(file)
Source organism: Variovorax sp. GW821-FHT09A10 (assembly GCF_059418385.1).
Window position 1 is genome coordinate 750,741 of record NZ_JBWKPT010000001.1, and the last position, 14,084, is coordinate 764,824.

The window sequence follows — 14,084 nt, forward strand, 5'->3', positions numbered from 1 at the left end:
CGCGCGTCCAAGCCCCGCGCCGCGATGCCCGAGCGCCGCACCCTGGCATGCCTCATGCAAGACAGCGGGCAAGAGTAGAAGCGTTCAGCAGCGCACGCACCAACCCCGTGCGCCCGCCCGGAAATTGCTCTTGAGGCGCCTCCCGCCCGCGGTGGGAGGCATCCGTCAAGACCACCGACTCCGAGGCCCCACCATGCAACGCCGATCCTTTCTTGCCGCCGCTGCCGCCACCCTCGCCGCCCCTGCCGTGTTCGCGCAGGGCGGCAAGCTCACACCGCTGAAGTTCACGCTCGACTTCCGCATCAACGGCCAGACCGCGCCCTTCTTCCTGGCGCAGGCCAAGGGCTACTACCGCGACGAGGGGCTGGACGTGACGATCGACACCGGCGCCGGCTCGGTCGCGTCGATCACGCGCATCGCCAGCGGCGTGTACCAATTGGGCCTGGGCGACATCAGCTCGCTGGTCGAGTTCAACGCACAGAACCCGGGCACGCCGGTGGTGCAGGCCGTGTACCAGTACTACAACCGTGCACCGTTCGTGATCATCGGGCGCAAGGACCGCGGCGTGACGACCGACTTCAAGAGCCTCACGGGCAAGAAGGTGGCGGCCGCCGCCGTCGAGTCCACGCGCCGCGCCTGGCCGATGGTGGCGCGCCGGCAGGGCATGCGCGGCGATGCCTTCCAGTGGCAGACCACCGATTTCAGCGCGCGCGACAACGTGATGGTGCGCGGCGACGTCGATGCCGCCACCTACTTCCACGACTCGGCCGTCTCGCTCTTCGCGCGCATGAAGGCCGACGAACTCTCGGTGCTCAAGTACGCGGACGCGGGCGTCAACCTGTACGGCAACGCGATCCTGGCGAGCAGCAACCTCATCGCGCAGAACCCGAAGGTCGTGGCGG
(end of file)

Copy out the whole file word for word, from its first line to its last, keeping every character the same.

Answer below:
Source organism: Variovorax sp. GW821-FHT09A10 (assembly GCF_059418385.1).
Window position 1 is genome coordinate 750,741 of record NZ_JBWKPT010000001.1, and the last position, 14,084, is coordinate 764,824.

The window sequence follows — 14,084 nt, forward strand, 5'->3', positions numbered from 1 at the left end:
CGCGCGTCCAAGCCCCGCGCCGCGATGCCCGAGCGCCGCACCCTGGCATGCCTCATGCAAGACAGCGGGCAAGAGTAGAAGCGTTCAGCAGCGCACGCACCAACCCCGTGCGCCCGCCCGGAAATTGCTCTTGAGGCGCCTCCCGCCCGCGGTGGGAGGCATCCGTCAAGACCACCGACTCCGAGGCCCCACCATGCAACGCCGATCCTTTCTTGCCGCCGCTGCCGCCACCCTCGCCGCCCCTGCCGTGTTCGCGCAGGGCGGCAAGCTCACACCGCTGAAGTTCACGCTCGACTTCCGCATCAACGGCCAGACCGCGCCCTTCTTCCTGGCGCAGGCCAAGGGCTACTACCGCGACGAGGGGCTGGACGTGACGATCGACACCGGCGCCGGCTCGGTCGCGTCGATCACGCGCATCGCCAGCGGCGTGTACCAATTGGGCCTGGGCGACATCAGCTCGCTGGTCGAGTTCAACGCACAGAACCCGGGCACGCCGGTGGTGCAGGCCGTGTACCAGTACTACAACCGTGCACCGTTCGTGATCATCGGGCGCAAGGACCGCGGCGTGACGACCGACTTCAAGAGCCTCACGGGCAAGAAGGTGGCGGCCGCCGCCGTCGAGTCCACGCGCCGCGCCTGGCCGATGGTGGCGCGCCGGCAGGGCATGCGCGGCGATGCCTTCCAGTGGCAGACCACCGATTTCAGCGCGCGCGACAACGTGATGGTGCGCGGCGACGTCGATGCCGCCACCTACTTCCACGACTCGGCCGTCTCGCTCTTCGCGCGCATGAAGGCCGACGAACTCTCGGTGCTCAAGTACGCGGACGCGGGCGTCAACCTGTACGGCAACGCGATCCTGGCGAGCAGCAACCTCATCGCGCAGAACCCGAAGGTCGTGGCGG